all that and a (mere) bag o' shells
bgzimmer at BABEL.LING.UPENN.EDU
Tue Mar 7 04:38:38 UTC 2006
On 3/6/06, Laurence Horn <laurence.horn at yale.edu> wrote:
> A candidate for the eggcorn database?
> This appeared in last Sunday's A Word A Day letters column:
> From: Philip Viener (keepervATatt.net)
> Subject: Re: A.Word.A.Day--bagatelle
> During this last American football season, I heard a television sports
> commentator refer to the fine one player was assessed by the National Football
> League for some on-field misconduct as being a "mere bag of shells" to him. An
> amusing malapropism, but I did find myself liking the mis-spoken phrase.
> There's a certain whimsical quality that makes it equivalent to the original
> word. Of course, in some cultures, a bag of shells would have significant
> value, so it wouldn't work everywhere.
> I found some additional examples on google, e.g.
> uncounted relationships have survived an age gap that makes yours
> with Meryl seem like a mere bag of shells
> and there are some references to a Honeymooners episode that plays on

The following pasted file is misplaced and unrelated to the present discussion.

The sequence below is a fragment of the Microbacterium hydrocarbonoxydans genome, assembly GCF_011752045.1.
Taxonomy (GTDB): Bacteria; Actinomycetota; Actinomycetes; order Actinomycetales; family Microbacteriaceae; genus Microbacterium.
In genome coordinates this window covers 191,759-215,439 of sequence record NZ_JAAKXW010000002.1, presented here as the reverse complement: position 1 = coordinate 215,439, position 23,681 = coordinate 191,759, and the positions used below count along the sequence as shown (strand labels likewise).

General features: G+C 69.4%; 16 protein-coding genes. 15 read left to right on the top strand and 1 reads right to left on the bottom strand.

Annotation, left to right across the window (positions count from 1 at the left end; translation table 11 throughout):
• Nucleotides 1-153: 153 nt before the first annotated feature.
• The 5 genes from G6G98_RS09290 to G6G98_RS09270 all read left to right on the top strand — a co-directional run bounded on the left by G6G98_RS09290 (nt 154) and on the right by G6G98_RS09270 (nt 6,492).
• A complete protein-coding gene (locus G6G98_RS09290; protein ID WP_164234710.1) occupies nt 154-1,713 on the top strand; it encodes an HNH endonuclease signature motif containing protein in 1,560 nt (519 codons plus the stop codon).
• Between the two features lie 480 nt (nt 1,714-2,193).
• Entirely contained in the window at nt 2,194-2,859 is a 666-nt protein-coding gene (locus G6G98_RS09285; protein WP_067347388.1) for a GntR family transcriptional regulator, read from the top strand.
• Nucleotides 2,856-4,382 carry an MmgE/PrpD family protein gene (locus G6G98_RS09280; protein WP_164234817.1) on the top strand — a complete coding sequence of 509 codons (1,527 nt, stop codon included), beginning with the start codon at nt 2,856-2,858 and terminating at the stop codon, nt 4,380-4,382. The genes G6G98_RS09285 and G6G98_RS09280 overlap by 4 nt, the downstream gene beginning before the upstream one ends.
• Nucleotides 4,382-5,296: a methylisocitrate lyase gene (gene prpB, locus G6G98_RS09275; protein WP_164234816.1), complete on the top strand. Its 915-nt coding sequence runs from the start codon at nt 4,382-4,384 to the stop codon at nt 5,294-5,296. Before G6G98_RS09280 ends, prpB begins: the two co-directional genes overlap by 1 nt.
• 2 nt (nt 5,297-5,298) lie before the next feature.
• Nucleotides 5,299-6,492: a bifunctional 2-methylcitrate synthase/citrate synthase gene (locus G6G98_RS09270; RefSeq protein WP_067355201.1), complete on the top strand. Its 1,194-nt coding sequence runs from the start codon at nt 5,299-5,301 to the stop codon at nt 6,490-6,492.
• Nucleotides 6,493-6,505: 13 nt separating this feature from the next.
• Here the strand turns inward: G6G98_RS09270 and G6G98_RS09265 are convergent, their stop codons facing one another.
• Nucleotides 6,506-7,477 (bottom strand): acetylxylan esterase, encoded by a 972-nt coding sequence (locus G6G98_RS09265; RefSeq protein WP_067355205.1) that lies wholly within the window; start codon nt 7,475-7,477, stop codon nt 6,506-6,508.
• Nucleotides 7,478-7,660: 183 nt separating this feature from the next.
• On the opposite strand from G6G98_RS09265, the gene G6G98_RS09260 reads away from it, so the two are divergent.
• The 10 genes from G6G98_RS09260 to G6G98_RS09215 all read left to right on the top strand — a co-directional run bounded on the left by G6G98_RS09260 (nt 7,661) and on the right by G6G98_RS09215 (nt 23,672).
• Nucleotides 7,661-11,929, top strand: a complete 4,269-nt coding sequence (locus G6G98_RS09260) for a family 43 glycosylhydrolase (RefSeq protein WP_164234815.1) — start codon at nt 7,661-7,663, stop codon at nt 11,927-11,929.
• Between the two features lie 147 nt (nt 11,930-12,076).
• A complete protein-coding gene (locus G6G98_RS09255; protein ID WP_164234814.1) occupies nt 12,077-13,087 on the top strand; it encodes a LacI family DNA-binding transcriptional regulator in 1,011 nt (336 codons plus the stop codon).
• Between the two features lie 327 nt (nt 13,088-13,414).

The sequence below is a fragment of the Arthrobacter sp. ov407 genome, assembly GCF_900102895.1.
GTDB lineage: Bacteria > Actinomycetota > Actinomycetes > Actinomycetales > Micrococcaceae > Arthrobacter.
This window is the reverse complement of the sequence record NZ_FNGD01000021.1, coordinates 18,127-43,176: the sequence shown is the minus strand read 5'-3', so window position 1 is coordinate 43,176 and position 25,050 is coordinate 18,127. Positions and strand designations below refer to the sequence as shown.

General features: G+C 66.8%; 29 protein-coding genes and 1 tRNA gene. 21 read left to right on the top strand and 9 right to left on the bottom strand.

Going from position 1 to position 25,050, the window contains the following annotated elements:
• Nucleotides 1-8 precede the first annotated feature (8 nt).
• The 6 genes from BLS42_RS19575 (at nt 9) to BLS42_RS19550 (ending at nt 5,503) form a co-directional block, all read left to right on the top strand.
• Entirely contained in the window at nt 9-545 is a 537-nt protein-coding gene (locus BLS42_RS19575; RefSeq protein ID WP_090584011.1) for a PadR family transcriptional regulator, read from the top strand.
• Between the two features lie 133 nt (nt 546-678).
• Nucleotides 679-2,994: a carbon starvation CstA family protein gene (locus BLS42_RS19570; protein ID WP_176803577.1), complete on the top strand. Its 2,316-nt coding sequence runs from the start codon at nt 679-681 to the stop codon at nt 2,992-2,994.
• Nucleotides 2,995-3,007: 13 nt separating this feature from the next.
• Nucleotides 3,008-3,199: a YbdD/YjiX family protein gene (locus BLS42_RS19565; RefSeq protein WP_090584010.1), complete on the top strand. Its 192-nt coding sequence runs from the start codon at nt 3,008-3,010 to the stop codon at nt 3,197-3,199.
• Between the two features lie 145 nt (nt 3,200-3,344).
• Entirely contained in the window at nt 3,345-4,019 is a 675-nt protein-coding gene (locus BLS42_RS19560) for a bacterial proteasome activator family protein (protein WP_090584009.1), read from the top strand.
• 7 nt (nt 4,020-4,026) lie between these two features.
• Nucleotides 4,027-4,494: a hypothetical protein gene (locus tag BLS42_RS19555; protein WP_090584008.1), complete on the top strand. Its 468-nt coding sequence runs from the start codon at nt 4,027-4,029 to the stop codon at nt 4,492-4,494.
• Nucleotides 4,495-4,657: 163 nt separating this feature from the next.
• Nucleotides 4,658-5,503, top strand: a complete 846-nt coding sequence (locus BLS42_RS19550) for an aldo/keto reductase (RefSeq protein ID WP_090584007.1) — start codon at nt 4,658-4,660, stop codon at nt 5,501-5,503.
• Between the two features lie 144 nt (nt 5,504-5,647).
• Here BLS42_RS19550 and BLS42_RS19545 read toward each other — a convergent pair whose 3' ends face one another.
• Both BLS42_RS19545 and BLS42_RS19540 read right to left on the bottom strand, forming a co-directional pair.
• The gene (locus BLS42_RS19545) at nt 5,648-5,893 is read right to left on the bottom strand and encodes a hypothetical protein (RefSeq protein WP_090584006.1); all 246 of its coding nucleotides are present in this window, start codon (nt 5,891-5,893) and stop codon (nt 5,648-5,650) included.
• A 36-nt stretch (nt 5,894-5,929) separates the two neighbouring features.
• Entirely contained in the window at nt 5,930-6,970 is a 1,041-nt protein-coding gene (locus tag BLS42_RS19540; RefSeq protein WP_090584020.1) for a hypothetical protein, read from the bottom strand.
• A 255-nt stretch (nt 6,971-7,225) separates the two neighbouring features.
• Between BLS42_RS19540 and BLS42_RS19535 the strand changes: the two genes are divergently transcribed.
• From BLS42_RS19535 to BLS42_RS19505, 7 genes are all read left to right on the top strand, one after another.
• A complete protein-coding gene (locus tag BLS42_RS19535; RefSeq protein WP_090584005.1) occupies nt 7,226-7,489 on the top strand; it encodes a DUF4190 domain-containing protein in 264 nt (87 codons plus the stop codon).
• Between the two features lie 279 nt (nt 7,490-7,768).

> this malapropism/eggcorn: Ralph is competing on the (imaginary) quiz
> show "The 99,000 Answer" in the category of popular songs and after
> going out on the first question pronounces: "$600? A mere bag of
> But it seems (to me) as though many of the googled instances are
> unselfconscious innovations independently arrived at.
As a humorous alteration, it's pretty old...
1901 _Washington Post_ 25 Aug. 22/1 He took the rubber bands off the
wad, and he had to go deep into it, at that, skinning over tens and
twenties, and even fifties, before he could find such a mere bag o'
shells as a two-spot.
[HNP Doc ID 257374172]
Perhaps this is a case of one generation's joke being taken seriously
by the next generation.
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